Books for Today – April 2023

The book I would most wish to recommend is Lydia (Hodder & Stoughton, London 2022. 324pp: £16.99) by Paula Gooder, Canon Chancellor at St Paul’s Cathedral. It tells the story of the first recorded Christian convert in Europe. Similar in style to her previous biography of Phoebe, it is a work of fiction, albeit based on Biblical scholarship. I dare not say too much, for were I to tell how the story develops, I would spoil it for future readers. It is a fascinating read and worth every penny. I wonder who the hero will be in her next biography?

Women Remember: Jesus’ Female Disciples (Hodder, London 2023. 203pp: £12.99) by Helen Bond & Joan Taylor, is based on an earlier Channel 4 TV programme, Jesus’ Female Disciples: The New Evidence. The book contains minimal new evidence. Its 11 chapters, however, underline the importance women played in the early church. This could be a good resource for a sermon series.

I confess that I am not really qualified to review The Contemporary Woman: Can she really have it all (Hodder, London 2023. 310pp: £10.99) by Michele Guinness, so all I am doing is to make readers aware of what appears to be an honest and powerful reflection on womanhood.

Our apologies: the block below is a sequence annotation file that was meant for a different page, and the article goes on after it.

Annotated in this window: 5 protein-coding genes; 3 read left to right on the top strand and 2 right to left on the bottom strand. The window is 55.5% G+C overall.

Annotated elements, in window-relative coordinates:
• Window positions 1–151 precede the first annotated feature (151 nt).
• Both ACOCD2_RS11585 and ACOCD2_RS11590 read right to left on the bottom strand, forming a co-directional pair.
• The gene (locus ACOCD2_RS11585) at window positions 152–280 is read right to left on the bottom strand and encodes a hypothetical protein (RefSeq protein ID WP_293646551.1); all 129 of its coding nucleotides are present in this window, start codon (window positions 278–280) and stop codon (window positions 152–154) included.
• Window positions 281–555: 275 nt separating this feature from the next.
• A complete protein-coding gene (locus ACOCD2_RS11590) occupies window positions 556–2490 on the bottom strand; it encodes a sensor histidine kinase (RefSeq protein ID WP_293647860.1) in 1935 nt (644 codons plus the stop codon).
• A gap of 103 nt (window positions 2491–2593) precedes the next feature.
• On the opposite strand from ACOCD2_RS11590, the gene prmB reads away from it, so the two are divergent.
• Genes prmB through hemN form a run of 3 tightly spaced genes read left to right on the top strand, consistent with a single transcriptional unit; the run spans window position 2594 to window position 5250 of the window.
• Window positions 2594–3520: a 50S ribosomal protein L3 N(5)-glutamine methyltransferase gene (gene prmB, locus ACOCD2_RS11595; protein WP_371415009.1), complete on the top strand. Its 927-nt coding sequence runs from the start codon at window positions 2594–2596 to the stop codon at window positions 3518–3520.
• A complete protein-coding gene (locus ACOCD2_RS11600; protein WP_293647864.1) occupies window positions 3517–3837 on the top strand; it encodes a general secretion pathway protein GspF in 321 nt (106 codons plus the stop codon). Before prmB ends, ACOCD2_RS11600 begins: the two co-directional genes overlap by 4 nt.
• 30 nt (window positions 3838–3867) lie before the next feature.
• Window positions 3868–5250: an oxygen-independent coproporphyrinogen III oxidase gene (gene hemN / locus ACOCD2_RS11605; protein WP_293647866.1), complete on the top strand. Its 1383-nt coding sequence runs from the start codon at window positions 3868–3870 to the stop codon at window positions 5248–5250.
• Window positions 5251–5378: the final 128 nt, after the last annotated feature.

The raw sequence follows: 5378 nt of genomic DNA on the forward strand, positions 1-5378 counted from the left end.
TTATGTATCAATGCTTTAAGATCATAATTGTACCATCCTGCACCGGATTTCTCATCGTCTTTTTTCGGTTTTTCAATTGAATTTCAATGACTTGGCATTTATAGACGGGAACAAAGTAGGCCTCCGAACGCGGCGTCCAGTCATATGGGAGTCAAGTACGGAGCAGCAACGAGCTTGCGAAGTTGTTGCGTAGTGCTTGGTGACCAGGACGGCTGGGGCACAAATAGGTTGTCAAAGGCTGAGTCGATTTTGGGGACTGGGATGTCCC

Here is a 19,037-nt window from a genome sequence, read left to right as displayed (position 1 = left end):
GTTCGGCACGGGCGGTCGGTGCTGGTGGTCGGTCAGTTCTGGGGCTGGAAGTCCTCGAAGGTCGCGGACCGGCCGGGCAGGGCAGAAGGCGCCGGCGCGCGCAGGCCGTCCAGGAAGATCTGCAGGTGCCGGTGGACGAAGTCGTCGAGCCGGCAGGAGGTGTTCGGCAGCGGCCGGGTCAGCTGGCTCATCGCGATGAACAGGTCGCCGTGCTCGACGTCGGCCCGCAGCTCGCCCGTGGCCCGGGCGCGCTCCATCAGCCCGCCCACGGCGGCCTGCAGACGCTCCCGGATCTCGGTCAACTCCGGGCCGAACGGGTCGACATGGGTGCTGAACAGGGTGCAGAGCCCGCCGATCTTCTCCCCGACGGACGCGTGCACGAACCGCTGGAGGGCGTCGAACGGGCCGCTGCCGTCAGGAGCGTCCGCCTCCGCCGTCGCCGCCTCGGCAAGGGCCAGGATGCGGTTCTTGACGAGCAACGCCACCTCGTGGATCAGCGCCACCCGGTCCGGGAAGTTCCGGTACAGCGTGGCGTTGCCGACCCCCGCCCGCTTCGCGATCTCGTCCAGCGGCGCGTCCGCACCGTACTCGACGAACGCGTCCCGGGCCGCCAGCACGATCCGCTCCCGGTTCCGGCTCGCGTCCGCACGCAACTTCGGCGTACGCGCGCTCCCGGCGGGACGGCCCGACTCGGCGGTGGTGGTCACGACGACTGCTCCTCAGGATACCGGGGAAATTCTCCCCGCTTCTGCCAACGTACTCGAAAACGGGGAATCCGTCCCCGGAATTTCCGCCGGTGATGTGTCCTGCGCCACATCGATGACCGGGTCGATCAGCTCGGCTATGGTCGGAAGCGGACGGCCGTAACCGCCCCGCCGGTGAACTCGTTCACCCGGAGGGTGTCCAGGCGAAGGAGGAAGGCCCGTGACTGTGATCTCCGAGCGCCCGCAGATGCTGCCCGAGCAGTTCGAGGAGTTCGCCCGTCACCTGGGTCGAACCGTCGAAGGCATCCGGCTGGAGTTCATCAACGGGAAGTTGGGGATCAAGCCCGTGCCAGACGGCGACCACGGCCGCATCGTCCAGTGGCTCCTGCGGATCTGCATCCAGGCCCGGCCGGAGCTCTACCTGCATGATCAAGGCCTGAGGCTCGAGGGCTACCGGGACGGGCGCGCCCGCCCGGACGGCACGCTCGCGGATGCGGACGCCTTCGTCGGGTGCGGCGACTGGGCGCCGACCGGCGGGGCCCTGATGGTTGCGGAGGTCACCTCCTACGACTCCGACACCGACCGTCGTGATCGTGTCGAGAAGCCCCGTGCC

Failure: What Jesus said about Sin and Mistakes and Messing Stuff Up (SPCK, London 2023.  227pp: £10.99) by Emma Ineson, a former principal of Trinity College Bristol, and currently Bishop to the Archbishops of Canterbury & York, is a thought-provoking guide to the topic of failure. “The question”, she wrote, “is not ‘Will there be failure?’ but, rather, ‘When there is failure, what will we do about it and what will we do with it?” I particularly appreciated her final chapter in which we she suggests ways on ‘how to fail really well’: e.g. make friends with the ordinary, learn to make different kinds of mistakes, know your besetting sins, allow others to fail, and remember that failure is never final. Each of the 6 chapters ends with 4 questions for discussion. Written with Lent in mind, it is a good book to read at any time.

Broken by Love: Transforming the Lives of Women on the Streets of Bristol (Authentic, Milton Keynes 2023. 238pp: £10.99) by Val Jeal with Jude Simpson, tells the remarkable story of Val Jeal, a very ordinary person and yet a person whom God enabled to change the lives of many sex workers and drug addicts. Now 70, she tells her story of how she had “twenty raucous, extraordinary years with God, breaking and healing as he showed me how to get alongside men and women who needed to see his love and to see their value in his eyes”.